There are interesting groundwater events coming up I want to alert you to:
On Saturday, October 27, Self Help Enterprises is hosting a Groundwater Sustainability Workshop in Visalia from 10am to 3pm. To RSVP, contact: Sonia Sanchez, (559) 802-1689, SoniaS@selfhelpenterprises.org
On Wednesday, October 31st, a SGMA Survival Roundtable at the Center for Irrigation Technology at Fresno State from 2pm to 4pm. Waterwrights.net and DisinfectWater present a discussion about the Sustainable Groundwater Management Act of 2014. Click here for more information and to register.
On Monday, November 5, a groundwater recharge workshop in Acampo from 9am to 12pm. Presented by Sustainable Conservation, the workshop will focus on how farmers, landowners and water districts can use active and fallow farmland to increase groundwater recharge while avoiding crop health problems, minimizing nutrient leaching and disruption of annual farm operations. Click here for more information and to register.
For more groundwater events, check out our groundwater calendar. And be sure to send us your groundwater-related events for inclusion.
Four essential policy reforms are needed to reduce the social, economic, and environmental costs of future droughts, says Dr. Mount
From Maven’s Notebook:
California’s climate is changing. Hotter temperatures, a shrinking snowpack, shorter and more intense wet seasons, rising sea level, and more volatile precipitation—with wetter wet years and drier dry years—are stressing the state’s water management system. Recent climate projections indicate that the pace of change will increase. To avoid unwanted social, economic, and environmental consequences, the water system will need to adapt to greater climate extremes and growing water scarcity.
Dr.Jeff Mount is senior fellow with the Public Policy Institute of California, Water Policy Center. At the Western Groundwater Congress, hosted by Groundwater Resources Association of California, he argued that managing groundwater resources sustainably is the most important climate adaptation measure that the state can implement, and discussed four essential reforms are needed to reduce the social, economic, and environmental costs of future droughts. … “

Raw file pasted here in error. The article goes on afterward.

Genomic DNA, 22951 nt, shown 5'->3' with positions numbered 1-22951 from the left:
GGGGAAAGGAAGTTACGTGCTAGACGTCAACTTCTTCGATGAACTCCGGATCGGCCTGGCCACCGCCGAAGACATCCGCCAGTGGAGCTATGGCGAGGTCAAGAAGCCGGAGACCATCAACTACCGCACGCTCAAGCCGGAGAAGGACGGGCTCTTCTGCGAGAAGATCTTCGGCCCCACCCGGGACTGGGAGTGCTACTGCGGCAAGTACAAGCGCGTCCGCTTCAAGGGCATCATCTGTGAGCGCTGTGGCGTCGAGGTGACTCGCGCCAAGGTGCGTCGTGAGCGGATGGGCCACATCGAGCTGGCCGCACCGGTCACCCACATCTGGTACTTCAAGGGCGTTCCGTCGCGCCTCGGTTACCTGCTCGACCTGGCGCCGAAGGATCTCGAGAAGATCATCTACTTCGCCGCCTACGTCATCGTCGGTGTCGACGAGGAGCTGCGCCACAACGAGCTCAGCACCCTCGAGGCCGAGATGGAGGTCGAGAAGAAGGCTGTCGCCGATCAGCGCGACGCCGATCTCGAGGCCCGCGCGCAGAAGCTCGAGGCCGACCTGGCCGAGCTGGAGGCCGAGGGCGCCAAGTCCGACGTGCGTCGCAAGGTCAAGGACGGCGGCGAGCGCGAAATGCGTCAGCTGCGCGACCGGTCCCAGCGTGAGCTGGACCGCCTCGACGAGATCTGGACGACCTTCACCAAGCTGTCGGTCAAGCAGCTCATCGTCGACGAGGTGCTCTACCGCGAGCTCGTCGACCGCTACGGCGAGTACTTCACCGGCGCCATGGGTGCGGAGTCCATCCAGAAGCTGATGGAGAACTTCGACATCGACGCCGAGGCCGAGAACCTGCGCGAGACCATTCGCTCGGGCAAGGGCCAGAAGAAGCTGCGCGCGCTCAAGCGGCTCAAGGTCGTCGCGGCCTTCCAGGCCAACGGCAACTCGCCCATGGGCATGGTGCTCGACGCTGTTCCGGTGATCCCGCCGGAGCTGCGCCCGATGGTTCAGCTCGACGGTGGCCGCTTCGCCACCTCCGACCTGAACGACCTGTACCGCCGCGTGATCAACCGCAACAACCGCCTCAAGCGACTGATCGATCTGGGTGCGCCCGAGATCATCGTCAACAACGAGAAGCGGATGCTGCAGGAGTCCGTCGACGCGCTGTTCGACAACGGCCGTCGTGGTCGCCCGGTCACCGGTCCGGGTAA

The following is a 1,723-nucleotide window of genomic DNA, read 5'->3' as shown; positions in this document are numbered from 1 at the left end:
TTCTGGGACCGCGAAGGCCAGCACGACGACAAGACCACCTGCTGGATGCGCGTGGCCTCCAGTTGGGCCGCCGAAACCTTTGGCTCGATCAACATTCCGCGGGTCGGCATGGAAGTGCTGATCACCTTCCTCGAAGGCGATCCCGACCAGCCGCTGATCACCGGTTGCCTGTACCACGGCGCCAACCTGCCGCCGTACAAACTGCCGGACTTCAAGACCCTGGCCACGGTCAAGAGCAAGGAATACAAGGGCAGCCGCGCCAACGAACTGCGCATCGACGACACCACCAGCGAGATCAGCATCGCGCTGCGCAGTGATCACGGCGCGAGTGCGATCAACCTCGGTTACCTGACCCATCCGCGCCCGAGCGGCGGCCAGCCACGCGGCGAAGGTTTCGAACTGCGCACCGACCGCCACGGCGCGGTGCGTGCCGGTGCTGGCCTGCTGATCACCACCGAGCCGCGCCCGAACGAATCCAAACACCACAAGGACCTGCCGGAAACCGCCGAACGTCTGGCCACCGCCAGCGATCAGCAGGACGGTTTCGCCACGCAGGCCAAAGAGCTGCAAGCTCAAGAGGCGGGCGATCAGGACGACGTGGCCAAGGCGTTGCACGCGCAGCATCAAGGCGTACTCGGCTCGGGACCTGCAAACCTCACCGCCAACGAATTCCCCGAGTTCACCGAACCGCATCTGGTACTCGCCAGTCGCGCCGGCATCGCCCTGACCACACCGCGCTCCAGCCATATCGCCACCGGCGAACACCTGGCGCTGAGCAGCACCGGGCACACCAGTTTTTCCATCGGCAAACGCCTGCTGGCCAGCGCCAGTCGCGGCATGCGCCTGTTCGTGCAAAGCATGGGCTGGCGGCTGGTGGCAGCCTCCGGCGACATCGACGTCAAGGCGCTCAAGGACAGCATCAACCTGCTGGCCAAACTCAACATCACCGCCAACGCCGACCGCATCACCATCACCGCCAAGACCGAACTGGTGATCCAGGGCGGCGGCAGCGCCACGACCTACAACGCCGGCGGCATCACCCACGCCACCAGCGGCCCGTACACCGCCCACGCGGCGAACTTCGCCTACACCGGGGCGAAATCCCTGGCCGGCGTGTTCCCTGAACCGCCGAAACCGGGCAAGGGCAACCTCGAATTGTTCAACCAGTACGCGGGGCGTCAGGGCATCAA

Read the article from Maven’s Notebook here: DR. JEFF MOUNT: Making groundwater a centerpiece of managing the droughts of the future
From the Ventura County Star:
“A state water management agency will consider a new pumping allocation formula on Wednesday that city officials fear will lead to higher water rates. The Fox Canyon Groundwater Management Agency board is expected to vote on an ordinance that sets pumping allocation for agricultural and municipal users.
The proposal calls for municipal and industrial users to pump no more than 35,000 acre-feet of groundwater a year, representing less than 40 percent of the total allocation. There are two groups that pump water from the Oxnard and Pleasant Valley basins — agricultural and municipal and industrial. Negotiations have been taking place for years with the groundwater management agency as it prepares a sustainability plan under state conservation mandates. … ”
Read more from the Ventura County Star here: Ventura County: Groundwater allocation between cities and agriculture up for discussion
From Plumas County News:
“The public will have an opportunity to learn about local implementation of the Sustainable Groundwater Management Act (SGMA) in the Sierra Valley Basin at a workshop Thursday, Oct. 25, from 6 to 8 p.m., at Sierra Christian Church, 81059 Highway 70, in Beckwourth. … “
Continue reading at Plumas County News here: Public workshop to discuss sustainable groundwater management in Sierra Valley
From the Ridgecrest Independent:
“With a tightening deadline to submit a groundwater sustainability plan to the state, the IWV Groundwater Authority’s water resources manager plans to move more aggressively in the development process. Steve Johnson, the water resources manager and Stetson Engineers, Inc. president, highlighted that fact Thursday during the Groundwater Authority’s board meeting.